In working out her own personal history, Jackie found she had images from the Holocaust. “I visualized my parents run- ning in an open field, with black smoke and a big dark train and I thought, ‘What is this?’ I really hadn’t dealt with it.”
And so Jackie took on the task of trying to understand what had happened to both her family and other Holocaust survivors. In the course of that work, she not only learned about her family’s experi- ence, but became familiar with the experience of many survivors. She worked on a project for the Mattatuck Museum in Waterbury, . Conn., interviewing Holocaust survivors. “I had to get out of the way, and let the stories unfold. I saw the trauma was so profound and pervasive, that in the first interview, I just had to bear witness to it and let the stories come out.”
Out of that experience, Susaman became interested in understanding why people cut themselves off from understanding and incorporating images of evil. What she found was that most people “shut off” to the images of the Holocaust because they are so terrible, and so difficult to deal with. Working with interested colleagues from the Eidetic Analysis Institute, she is forming this organization to help eradicate prejudice and hatred, using the Holocaust as a basis for the exploration of evil.
The group intends to approach a number of Jewish foundations to get funding for the project. She believes that the use of the Holocaust as the model of evil will interest such groups, not only in the fight against anti-Semitism but also because Jewish groups have a long history as committed humanitarians and a deep desire to bridge the divisiveness between cultures.
“We will be forming groups with different types of people in them, children of Holocaust survivors, blacks, Muslims, people from Bosnia, people of different ethnicities. They will empathize with each other’s experience so that the boundary of racism is completely gone.”
The eidetic imagery technique is the tool that will enable group members to form such deep empathy that they can lit- erally “put on” another cultural experience.
The first step is to really listen to the stories or live those images for deep empathy. “You have to face the negative and understand evil. I think in today’s climate we have to understand evil, and not numb ourselves to it, because otherwise we can’t be part of a solution?’
Jackie shared her own experience to illustrate the power of the imagery technique. “My mother had never told me the whole story of what happened to her during the war. Finally, she did. Towards the end of the war, they were in hiding, pretending that they were Christian. They heard that the Germans were fighting the Russians. They went toward the front line of the battle toward Russia in an attempt to escape. It was very muddy. They were captured by Germans who thought they were peasants. My mother was forced to be a nurse to a German general. My father was in the kitchen, peeling potatoes. Wounded Nazis arrived from the front lines, with their blood mixed with the mud that was everywhere.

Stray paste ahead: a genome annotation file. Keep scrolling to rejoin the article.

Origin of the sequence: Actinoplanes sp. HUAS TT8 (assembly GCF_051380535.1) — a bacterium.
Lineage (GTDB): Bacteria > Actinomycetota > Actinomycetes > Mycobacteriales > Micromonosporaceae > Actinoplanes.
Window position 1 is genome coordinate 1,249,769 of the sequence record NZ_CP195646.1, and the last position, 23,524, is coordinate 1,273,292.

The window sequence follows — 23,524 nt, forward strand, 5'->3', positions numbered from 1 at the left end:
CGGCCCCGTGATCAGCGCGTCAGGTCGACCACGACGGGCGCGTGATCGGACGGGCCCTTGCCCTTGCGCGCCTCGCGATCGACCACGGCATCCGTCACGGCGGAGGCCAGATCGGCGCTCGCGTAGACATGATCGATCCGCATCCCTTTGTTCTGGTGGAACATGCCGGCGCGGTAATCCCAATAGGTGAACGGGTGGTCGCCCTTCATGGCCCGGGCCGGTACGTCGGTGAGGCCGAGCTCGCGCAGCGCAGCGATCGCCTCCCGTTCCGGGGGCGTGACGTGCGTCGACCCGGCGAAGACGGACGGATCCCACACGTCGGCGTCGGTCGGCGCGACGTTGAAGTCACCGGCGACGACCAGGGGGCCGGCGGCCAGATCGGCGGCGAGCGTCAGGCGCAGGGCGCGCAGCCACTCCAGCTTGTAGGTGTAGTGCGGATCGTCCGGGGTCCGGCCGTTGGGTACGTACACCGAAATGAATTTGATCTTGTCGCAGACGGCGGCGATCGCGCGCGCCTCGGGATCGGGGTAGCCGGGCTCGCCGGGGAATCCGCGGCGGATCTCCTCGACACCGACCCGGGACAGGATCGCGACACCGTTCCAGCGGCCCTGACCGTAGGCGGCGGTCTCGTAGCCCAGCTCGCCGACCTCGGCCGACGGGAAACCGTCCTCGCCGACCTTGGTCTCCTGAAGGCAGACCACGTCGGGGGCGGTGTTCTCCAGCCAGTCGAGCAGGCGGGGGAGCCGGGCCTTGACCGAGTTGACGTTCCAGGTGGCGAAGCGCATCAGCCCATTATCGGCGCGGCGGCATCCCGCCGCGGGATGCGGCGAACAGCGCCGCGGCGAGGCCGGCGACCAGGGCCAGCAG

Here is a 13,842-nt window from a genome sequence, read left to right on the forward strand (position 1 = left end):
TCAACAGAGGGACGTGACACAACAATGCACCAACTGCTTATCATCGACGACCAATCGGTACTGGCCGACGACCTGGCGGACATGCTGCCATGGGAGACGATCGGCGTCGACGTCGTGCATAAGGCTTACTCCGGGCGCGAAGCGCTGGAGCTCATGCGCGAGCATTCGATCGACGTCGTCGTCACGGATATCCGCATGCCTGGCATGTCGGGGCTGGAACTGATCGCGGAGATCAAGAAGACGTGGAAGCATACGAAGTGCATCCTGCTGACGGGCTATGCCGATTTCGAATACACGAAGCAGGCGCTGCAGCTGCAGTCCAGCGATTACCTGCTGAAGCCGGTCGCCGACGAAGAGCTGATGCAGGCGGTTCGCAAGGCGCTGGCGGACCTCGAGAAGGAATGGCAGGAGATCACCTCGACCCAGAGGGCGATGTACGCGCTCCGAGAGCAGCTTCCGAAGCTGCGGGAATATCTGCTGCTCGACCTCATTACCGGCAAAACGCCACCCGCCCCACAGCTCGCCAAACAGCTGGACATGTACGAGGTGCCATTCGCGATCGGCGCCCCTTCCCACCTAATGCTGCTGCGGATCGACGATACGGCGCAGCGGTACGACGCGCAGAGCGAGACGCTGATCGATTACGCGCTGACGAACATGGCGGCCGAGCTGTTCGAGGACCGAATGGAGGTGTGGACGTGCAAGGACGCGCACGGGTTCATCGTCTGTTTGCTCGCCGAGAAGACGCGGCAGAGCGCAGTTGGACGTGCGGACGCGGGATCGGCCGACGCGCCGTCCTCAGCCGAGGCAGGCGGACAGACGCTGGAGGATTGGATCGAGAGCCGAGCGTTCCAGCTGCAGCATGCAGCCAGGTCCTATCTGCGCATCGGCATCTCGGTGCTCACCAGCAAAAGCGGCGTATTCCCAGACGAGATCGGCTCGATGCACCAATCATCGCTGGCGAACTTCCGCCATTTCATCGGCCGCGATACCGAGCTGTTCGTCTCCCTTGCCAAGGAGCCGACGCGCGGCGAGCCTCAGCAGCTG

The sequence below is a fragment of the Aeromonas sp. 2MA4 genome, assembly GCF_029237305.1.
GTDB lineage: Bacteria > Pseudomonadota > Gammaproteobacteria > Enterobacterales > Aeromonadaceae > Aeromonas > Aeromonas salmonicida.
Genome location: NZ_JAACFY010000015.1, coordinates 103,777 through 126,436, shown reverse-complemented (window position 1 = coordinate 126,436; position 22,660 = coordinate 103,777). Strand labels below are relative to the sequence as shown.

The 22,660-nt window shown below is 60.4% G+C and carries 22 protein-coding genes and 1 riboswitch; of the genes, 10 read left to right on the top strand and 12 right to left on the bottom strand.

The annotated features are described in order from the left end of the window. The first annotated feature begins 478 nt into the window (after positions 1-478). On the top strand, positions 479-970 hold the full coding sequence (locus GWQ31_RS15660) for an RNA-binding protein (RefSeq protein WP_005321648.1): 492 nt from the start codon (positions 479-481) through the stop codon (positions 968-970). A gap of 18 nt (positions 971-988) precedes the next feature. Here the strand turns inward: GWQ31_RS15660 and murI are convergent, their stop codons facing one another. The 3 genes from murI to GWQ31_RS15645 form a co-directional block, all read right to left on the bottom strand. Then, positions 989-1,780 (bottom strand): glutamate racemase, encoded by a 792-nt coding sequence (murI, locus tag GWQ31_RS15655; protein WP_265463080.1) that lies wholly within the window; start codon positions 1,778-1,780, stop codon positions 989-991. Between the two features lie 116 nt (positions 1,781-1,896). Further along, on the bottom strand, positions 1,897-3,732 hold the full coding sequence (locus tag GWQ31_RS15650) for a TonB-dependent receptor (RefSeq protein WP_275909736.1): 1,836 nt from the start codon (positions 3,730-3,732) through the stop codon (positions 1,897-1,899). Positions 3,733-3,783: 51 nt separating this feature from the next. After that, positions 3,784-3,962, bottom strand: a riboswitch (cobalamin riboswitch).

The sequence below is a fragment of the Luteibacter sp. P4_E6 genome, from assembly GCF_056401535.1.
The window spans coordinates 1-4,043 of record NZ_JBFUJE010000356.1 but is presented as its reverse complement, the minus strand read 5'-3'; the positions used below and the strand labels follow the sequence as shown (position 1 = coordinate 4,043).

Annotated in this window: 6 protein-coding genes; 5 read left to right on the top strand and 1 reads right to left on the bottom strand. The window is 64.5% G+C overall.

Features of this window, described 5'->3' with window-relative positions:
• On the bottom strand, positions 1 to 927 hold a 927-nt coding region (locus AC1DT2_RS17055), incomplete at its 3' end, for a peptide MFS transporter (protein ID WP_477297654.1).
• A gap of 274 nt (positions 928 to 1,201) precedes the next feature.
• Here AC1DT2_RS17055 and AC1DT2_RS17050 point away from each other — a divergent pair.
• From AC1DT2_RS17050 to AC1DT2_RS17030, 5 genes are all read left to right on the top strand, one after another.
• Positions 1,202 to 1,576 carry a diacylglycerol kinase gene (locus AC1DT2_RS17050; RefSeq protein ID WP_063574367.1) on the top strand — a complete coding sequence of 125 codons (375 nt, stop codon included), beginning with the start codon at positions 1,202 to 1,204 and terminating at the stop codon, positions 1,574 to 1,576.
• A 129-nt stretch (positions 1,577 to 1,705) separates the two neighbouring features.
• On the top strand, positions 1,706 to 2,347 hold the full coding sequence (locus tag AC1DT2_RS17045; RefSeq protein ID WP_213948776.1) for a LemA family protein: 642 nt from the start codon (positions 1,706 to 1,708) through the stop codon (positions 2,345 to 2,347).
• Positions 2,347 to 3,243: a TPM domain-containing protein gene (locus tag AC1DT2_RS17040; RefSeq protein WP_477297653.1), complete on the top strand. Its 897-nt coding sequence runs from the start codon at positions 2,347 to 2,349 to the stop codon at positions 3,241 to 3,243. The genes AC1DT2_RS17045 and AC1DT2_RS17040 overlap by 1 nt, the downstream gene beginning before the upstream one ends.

“Mv mother said her feeling of revenge was so intense she could barely contain ripping her clothes off and bathing in the mud and the blood of the Germans. That image stayed in my mind. I couldn’t get rid of that. My mother was a very passionate woman. I kept thinking about that image. I tried to understand that feeling of revenge. Dr. Ahsen helped me with the image. I saw my mother rip off her clothes and jump in the mud and blood. Dr. Ahsen told me, ‘Now you do it so you can know her experience.’
“I pictured myself ripping my clothes off, jumping into the mud and blood. I started to rise from the mud and blood into this huge mythic figure of a woman. I entered into an altered state of mind of utter compassion. I saw the Germans, the Russian solders, the Americans, the whole mass of humanity. I had such compassion for all of them. Suddenly they were like an army of little men, like in Gulliver’s Travels, rising up on my body. I entered into a state of compassion that has never left me. I had always been stuck with images – personally taught to distrust all Germans. That feeling is now gone. That’s my personal experience?’
During the groups, not only will images from the Holocaust be explored, but the group leader will introduce imagery from mythology as well.
Says Sussman, “The mythic part brings the person to a greater universal awareness. It inspires spiritual vision by providing a universal imagery, both throughout history and cross-culturally. The images are used to bring you out of fear and give you power to deal with a situation.”
Sussman predicts that the outcome of the group experience is that one person’s experience will heal another. “It’s amazing how it happens. Each culture heals the other culture. A Jewish person’s experi- ence can help a Catholic experience. If a Catholic can’t express anger, he can bene- fit from the Jewish person’s expression of anger. The healing comes from the group, like a tribal consciousness. You can heal each other. It’s not that complicated.”
Jackie is married to Richard Sussman, who is also a therapist, who works in New York and Weston as both an individual and couples therapist. According to Jackie, he has been extremely supportive of her, in both encouraging her to pursue her career goals and by being a wonderful father to their two children, Zachary, 18, and Lila, 16. Zack, a freshman at Sarah Lawrence, became an accomplished writer at a young age.
“He is.” says his mom, “a really good kid.”
Lila is a high school junior at Weston High School. Her mom describes her as an active, social, wonderful person who is an accomplished soccer player and athlete. She has been playing soccer since age four and will be the captain of the soccer team next year. She also plays varsity basketball.
For anyone interested in being part of a group, Sussman can be contacted at 544-8409.